At a town-hall meeting on Wednesday night, Republican governor Paul LePage of Maine told voters that the state’s drug problem was caused by troublemakers from out of town who come to Vacationland to sell heroin and impregnate white girls.
“These are guys by the name D-Money, Smoothie, Shifty,” the governor said. “These type of guys that come from Connecticut and New York. They come up here, they sell their heroin, then they go back home.”
In case anyone was unclear just what demographic D-Money and Smoothie belong to, LePage went on to say: “Incidentally, half the time they impregnate a young, white girl before they leave. Which is the real sad thing, because then we have another issue that we have to deal with down the road.”
A spokesperson issued a statement to local news outlets insisting that the governor’s comment had nothing to do with race — a claim that would have sounded considerably less dishonest had LePage not specified that “Shifty” was coming around to impregnate white girls, specifically.
“Race is irrelevant,” his communications director Peter Steele said. “What is relevant is the cost to state taxpayers for welfare and the emotional costs for these kids who are born as a result of involvement with drug traffickers. His heart goes out to these kids because he had a difficult childhood, too. We need to stop the drug traffickers from coming into our state.”
On Friday, LePage said he made a "mistake," although he thought everyone was overreacting to his "one slip-up." "I was going impromptu and my brain didn’t catch up to my mouth," he said. The governor added, according to BuzzFeed, that he "didn’t say anything about black" and that he doesn’t "know if they’re white, black, Asian, I don’t know.”
"Instead of Maine women I said white women," he said. "I’m not going to apologize to the Maine women for that because if you go to Maine you will see we are essentially 95 percent white." LePage then complained about the reporters recording his explanation, according to NBC News. "If I was perfect, I would be a reporter," he said. "If you want to make it racist, go ahead and do what you want."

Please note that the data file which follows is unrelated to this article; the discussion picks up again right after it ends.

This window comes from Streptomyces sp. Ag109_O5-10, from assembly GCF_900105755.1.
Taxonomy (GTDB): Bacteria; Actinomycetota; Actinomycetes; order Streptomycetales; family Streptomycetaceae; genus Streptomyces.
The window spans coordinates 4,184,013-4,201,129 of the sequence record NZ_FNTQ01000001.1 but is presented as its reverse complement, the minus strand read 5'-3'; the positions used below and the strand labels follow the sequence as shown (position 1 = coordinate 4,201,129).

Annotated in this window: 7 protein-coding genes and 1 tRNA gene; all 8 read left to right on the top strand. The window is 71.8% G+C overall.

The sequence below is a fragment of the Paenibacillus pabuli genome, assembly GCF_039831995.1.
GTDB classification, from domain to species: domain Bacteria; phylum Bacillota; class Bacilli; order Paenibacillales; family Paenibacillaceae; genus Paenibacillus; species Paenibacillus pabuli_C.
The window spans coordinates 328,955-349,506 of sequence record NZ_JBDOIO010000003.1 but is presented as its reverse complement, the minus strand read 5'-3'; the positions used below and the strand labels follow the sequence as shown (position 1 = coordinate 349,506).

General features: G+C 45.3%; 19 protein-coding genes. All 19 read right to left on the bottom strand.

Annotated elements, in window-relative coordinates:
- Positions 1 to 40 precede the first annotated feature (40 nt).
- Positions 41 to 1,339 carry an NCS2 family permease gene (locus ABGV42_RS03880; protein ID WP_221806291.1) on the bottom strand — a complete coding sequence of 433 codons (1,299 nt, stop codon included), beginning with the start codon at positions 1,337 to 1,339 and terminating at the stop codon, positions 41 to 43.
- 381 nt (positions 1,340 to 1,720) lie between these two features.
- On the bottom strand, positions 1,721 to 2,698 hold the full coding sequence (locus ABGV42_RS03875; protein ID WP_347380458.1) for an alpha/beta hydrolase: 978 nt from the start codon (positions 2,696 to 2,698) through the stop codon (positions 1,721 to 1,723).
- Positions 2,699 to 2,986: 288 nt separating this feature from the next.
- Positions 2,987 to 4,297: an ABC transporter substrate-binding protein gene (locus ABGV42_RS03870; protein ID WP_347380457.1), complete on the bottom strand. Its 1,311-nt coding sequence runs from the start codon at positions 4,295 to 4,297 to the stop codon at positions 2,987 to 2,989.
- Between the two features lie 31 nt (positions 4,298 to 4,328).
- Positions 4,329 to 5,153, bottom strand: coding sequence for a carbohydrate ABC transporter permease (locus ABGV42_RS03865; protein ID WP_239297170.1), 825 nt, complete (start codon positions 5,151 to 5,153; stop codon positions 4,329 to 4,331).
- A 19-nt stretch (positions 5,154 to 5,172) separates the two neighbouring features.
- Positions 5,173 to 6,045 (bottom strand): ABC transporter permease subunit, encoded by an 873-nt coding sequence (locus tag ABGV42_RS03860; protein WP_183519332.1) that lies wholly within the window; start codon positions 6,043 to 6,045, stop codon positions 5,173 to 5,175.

Back in 2010, when LePage was running for governor, the Bangor Daily News wrote:
His politically incorrect speech — refreshing for some Mainers, not so much for others — LePage told a reporter, can be attributed to his not having learned how to “speak out of both sides of my mouth,” as most career politicians do. “But I have to learn not to use street words,” he acknowledged, joking that his daughter, who works on his campaign, recently gave him a roll of duct tape for his mouth.
As the Huffington Post’s Mollie Reilly points out, LePage has taken a law-enforcement-only approach to the crisis, calling for a crackdown on out-of-state dealers and suggesting he might call in the National Guard to help. Maine legislators are weighing a bill that would provide funding for Drug Enforcement Administration agents and other law enforcement as well as for drug-treatment facilities, but the governor has threatened to veto it over its alleged favoritism toward the treatment programs it would fund.
LePage has endorsed New Jersey governor Chris Christie for the GOP presidential nomination. Christie’s spokesperson declined to comment when approached by the New York Times. However, the Clinton campaign was happy to weigh in. “Governor LePage’s comments tonight are not only offensive and hurtful but they try to cover up the very real epidemic of drug abuse facing people in his state and across the country,” Hillary for America’s Marlon Marshall said in a statement. “LePage’s racist rants sadly distract from efforts to address one of our nation’s most pressing problems.”
This post has been updated.